Batavia Prenup LawyerPremarital agreements, commonly referred to as prenuptial agreements, are contracts between two individuals planning on getting married. The agreement defines how the couple's assets and liabilities will be divided in the event of a divorce. Despite their growing popularity, many myths exist regarding premarital agreements. It is essential to debunk these myths to see whether a premarital agreement may suit you and your situation. Remember, if you are interested in a premarital agreement, contact an experienced family law attorney to learn more and see whether signing one may be in your best interest. 

The Most Common Misconceptions Regarding Premarital Agreements 

  1. Premarital agreements are only for the wealthy – While premarital agreements are commonly associated with wealthy individuals and celebrities, they are not exclusively for the rich. Anyone can enter into a premarital agreement, regardless of their financial situation. In fact, premarital agreements can benefit those who have children from another marriage or own a business.
  2. Premarital agreements are only necessary if the couple is planning to divorce – Many people believe that premarital agreements are only helpful in the event of a divorce. However, premarital agreements can also be helpful during the marriage. For example, a premarital agreement can specify how household expenses will be paid, assets will be acquired, and investments will be managed. By establishing clear guidelines for financial matters, premarital agreements can help the marriage.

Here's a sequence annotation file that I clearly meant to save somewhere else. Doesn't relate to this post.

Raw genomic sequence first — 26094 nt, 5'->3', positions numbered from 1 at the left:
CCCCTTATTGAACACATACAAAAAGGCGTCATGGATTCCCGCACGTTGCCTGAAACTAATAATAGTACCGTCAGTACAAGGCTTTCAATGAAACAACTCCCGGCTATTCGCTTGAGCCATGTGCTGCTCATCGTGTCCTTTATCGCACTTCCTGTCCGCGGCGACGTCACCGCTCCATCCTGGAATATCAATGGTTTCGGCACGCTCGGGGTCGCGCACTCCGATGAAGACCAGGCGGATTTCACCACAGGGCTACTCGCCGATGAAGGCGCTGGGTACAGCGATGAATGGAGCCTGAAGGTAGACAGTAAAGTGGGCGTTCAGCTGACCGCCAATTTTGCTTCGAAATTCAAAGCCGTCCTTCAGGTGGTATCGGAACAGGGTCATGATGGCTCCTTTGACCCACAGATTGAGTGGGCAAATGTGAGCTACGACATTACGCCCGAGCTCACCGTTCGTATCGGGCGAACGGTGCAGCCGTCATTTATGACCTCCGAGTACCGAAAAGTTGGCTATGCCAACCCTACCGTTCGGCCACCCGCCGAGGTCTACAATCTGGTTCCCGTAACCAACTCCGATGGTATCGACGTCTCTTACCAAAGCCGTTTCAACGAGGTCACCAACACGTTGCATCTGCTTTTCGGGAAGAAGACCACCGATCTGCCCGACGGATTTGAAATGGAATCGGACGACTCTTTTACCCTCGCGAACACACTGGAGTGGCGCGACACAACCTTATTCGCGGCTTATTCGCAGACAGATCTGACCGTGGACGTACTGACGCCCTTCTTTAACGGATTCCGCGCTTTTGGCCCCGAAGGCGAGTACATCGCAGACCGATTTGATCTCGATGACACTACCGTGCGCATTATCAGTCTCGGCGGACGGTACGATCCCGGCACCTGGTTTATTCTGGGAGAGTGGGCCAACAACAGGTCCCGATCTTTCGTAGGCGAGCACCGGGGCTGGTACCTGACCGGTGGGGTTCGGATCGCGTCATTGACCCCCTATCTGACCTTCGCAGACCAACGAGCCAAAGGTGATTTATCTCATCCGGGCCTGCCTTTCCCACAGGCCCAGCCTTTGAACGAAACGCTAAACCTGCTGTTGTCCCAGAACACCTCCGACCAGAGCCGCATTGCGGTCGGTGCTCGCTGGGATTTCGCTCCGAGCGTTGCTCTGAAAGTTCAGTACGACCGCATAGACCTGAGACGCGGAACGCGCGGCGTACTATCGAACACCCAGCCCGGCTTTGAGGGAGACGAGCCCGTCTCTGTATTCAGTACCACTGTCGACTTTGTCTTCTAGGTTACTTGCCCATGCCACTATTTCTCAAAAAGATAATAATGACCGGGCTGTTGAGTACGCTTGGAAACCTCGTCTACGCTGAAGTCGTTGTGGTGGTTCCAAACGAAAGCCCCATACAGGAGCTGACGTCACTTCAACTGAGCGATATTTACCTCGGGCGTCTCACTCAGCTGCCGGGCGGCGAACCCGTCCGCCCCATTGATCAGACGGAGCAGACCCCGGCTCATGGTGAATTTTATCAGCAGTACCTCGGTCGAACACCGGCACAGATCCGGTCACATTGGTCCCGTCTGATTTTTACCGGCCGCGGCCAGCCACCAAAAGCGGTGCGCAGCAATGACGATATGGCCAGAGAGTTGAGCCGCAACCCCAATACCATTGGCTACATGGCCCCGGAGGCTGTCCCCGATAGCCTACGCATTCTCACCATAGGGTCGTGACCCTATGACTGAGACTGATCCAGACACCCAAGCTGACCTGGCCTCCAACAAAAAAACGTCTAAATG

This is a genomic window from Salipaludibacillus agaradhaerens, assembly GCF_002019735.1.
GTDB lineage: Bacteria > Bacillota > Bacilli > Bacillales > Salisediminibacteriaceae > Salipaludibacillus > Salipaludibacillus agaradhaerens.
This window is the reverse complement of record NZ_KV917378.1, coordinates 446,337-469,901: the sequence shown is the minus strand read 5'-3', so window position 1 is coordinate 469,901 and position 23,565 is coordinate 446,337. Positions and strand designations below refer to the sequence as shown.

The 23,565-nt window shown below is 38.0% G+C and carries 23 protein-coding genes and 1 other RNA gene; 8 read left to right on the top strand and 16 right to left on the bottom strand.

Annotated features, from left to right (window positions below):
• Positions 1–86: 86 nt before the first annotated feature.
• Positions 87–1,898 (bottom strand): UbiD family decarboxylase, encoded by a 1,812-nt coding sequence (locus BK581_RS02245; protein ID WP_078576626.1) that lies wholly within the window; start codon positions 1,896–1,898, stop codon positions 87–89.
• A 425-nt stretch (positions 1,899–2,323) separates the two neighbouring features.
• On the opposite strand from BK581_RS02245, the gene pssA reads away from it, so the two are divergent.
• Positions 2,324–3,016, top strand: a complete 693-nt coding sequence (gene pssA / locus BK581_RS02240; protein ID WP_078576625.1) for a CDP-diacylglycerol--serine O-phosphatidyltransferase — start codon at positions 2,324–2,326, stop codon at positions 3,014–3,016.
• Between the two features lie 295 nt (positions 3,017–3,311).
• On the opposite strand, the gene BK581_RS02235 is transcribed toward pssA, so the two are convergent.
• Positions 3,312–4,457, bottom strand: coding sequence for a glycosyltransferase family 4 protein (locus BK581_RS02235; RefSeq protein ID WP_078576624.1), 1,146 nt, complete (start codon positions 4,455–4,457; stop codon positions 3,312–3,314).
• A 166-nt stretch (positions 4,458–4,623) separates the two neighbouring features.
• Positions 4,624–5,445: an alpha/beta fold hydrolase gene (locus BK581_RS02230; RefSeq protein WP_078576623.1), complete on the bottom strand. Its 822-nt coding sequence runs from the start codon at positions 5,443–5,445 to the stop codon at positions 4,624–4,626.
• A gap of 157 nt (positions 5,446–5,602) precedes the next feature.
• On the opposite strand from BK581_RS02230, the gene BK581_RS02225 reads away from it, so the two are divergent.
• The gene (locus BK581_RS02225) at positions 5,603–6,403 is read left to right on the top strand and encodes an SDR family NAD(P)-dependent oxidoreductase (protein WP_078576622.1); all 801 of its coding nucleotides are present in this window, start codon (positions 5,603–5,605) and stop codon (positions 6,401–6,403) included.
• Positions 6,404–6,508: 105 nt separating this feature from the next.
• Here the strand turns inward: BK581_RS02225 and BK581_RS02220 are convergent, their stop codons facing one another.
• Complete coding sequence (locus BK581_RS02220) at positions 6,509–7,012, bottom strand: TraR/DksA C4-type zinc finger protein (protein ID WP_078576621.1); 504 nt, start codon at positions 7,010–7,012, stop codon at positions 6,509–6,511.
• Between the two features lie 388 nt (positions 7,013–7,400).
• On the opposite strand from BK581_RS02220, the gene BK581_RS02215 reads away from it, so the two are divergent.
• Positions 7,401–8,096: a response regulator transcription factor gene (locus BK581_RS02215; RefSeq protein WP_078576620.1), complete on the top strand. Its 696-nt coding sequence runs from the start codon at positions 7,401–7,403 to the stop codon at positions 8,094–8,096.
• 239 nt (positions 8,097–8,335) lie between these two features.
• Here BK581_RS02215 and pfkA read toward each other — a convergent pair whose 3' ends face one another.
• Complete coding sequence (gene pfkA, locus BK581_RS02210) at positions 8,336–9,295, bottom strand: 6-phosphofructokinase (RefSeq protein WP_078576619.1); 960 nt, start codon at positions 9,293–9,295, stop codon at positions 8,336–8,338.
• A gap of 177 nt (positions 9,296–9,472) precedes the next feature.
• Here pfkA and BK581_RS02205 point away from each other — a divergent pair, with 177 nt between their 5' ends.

3. Premarital agreements are unromantic and can damage the relationship – Some people believe that discussing premarital agreements can be a mood killer and can damage the romantic aspect of the relationship. However, discussing a premarital agreement can actually be a sign of trust and respect. It demonstrates that both parties are committed to being honest and transparent about their financial situation. Therefore, couples can strengthen their relationship by discussing premarital agreements openly and honestly.
  4. Premarital agreements are not legally enforceable – Premarital agreements are legally enforceable in most states as long as specific requirements are met. To be valid, a premarital agreement must be signed in writing, signed by both parties and entered into voluntarily. Additionally, the agreement must be fair and reasonable when it is signed. It is essential to consult with an attorney to satisfy all necessary legal requirements to ensure the agreement's legitimacy.